New View on Innovation from Christensen

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[This article was originally posted on LinkedIn December 24, 2014]

Clayton Christensen is, of course, well known for his work on disruptive innovation. For that reason, I was intrigued to read an article, co-authored by Christensen, in the January/February 2014 issue of Foreign Affairs in which disruptive innovation is NOT mentioned. I recommend this article to anyone interested in innovation, and very briefly summarize some highlights of it here.

The article—which also lists Bryan C. Mezue and Derek van Bever as authors—focuses on the role of innovation in market creation, and instead of dividing the world of innovation into disruptive and sustaining innovation, it introduces a different set of three categories:

  • Sustaining Innovation. This is essentially the same as Christensen’s normal sustaining innovation; innovations that, “replace old products with new and better ones.”
  • Efficiency Innovation. This is very similar to Melissa Schilling’s definition of process innovation, and, “it helps companies produce more for less.”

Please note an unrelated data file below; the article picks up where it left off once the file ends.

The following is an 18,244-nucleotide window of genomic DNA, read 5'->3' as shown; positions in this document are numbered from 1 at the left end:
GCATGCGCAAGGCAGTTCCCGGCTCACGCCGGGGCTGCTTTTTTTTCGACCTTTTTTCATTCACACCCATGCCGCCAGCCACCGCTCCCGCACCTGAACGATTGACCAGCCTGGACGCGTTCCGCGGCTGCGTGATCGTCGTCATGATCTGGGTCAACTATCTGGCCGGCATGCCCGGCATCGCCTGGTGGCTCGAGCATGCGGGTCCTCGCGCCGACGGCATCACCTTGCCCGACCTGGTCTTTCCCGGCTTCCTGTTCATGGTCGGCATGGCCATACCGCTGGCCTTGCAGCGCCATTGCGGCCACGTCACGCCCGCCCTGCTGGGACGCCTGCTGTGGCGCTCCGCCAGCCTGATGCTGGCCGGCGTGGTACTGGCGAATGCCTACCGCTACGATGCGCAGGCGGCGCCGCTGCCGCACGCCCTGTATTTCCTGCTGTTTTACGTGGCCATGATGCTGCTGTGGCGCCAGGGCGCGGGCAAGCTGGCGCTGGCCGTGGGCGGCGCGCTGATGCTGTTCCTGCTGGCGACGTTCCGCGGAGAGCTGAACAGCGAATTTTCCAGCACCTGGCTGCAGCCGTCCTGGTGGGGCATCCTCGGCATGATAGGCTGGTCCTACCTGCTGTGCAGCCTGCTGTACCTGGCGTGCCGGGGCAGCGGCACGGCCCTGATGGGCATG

• Market-Creating Innovation. This appears to encompass (at least) low-end disruptive innovations, and is defined as innovations that transform existing product and service offerings, “into products and services that are cheap enough and accessible enough to reach an entirely new population of customers.”

The market-creating innovation definition is very similar to (though still subtly different from) standard definitions of disruptive innovations. For instance, Michael Raynor has defined disruptive innovations as, “products or services that appeal to markets or market segments that are economically unattractive to incumbents, typically because the solution is ‘worse’ from the perspective of mainstream, profitable markets or market segments.” Nevertheless, disruptive innovation is not actually mentioned in the article (though one example of market-creating innovation is characterized as, “disruptive”), and the focus on this article is on the impact that market-creating innovations have on economies.

That impact seems to be the main thesis of the article: sustaining innovations maintain jobs; and increase customer satisfaction, efficiency innovations improve margins, but can actually eliminate jobs; only market-creating innovations make economies expand by creating new jobs as whole new supply chains are created around them.

Happy Holidays—and successful market creation—to all!